This is the humorous story of a 4th grader, seen through the eyes of a human hybrid alien child, sent to Earth to study our culture - to see if they could coexist with the humans. Auggie has to try and understand 4th graders slang, body language, and the unwritten protocols of the classroom; all in an attempt to blend in. He upsets his teacher, Mrs. Malumrector, who constantly thinks Auggie's trying to get smart with her when getting stupid with her would be counterproductive. Not only does Mrs. Malumrector not get Auggie's literal logic, nor do any of the other students in his class. That is except for Left Hand Chuck who thinks Auggie's hysterical and helps him by teaching him how to use human slang. But if Auggie truly wants to complete his mission of blending in with the other children he needs to cheer for both teams, except if they're losing. He needs to learn not to wear the 'P and the J' with the feet conveniently attached to school because they're for sleeping in only. That ironically enough, Grandpa isn't going to faint from low blood pressure even though his eyes often tend to roll upwards whenever Auggie is speaking. 'Pop-a-Squat' isn't a good name for a dog, even though he's great at it. And under no circumstance is he to bring his pet to school even if his teacher has her own pet there, Emily, another student in his class who is neither a gerbil nor a fish.First Sentence:
Hello, my name is Auggie, and this is my log book.My first thoughts upon starting Mission One of Auggie the Alien, well to put it mildly, I was skeptical because the main character, Auggie, was just a little too weird. Even though I found it interesting to see how the author's made him so plainly not human (at times reminded me of Zim), his overtly strangeness was at first too much to handle.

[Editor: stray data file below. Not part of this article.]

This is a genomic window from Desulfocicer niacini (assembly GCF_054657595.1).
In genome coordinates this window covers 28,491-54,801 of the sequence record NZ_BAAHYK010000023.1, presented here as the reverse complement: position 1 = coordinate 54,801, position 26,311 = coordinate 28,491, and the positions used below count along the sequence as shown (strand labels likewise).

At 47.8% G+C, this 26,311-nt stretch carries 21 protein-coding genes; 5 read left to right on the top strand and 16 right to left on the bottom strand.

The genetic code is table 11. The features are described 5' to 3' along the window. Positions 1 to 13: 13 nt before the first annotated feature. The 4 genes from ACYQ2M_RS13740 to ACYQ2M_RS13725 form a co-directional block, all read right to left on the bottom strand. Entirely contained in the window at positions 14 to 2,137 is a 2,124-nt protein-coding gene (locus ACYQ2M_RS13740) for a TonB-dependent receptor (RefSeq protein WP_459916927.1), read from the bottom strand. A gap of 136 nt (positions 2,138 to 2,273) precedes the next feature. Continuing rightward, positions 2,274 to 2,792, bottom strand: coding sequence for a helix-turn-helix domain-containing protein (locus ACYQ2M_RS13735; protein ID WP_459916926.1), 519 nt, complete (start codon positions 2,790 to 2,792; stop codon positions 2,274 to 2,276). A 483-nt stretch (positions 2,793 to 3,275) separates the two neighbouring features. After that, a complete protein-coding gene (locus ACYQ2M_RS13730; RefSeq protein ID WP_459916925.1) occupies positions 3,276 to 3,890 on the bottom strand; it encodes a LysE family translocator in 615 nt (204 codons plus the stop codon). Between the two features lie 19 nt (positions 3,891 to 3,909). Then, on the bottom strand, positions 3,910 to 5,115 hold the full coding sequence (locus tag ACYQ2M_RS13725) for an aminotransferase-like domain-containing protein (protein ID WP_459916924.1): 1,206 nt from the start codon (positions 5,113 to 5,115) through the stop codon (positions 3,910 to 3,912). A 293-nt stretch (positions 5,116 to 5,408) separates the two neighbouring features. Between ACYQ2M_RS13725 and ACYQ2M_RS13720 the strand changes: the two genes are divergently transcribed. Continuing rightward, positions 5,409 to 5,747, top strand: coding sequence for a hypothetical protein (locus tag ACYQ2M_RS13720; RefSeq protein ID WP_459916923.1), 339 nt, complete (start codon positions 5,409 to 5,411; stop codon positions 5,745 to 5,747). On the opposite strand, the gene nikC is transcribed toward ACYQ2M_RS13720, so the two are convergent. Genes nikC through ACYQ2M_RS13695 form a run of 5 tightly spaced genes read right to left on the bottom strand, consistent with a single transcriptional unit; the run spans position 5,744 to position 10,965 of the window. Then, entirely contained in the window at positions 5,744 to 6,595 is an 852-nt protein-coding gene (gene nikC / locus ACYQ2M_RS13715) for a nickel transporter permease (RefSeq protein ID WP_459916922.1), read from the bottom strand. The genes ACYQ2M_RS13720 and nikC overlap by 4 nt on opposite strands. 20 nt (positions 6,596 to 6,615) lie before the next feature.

My continued thoughts as I was pulled into the story, were that while it was a little too obvious to me that he was not from earth, I enjoyed reading about Auggie because he was strange and seeing how little he understood when it came to way people thought was pretty funny. Also, you cannot help but love a character who is willing to go along with a friend's cover story just because that's what friends do. You'll just have to read Mission One to find out exactly what I'm talking about. But trust me, when you see and hear the full story of that friendship it will bring a smile to your face.
There are really only two reasons that I didn't give up on this book. Reason one: the writing was quick paced with engaging dialogue. While this was my first time reading anything by either author, I really enjoyed the way they were able to pack the book with wit and humor. Reason two: I really enjoyed seeing the bond that was formed between Auggie and Left Hand Chuck because those two were a riot together. Part of the reason I enjoyed reading about their friendship so much is because they had that best bud bond that seems to missing in most books these days.
While I ended up enjoying this one quite a bit, the first twenty or so pages of Auggie being, well, himself, were almost a little too much. The way his character was written, and the way he went into the mission with his pre-planned goals of what it would take to blend in with the humans, that it took some time for me to warm up to him. So, the first twenty or so were the biggest problem for me in Mission One, but in the end the kookiness that is Auggie won me over.
Final Verdict: A delightfully quirky read that the younger set will devour.
Mission One of Auggie the Alien earns 4 out of 5 pineapples.
This book was received for an honest review.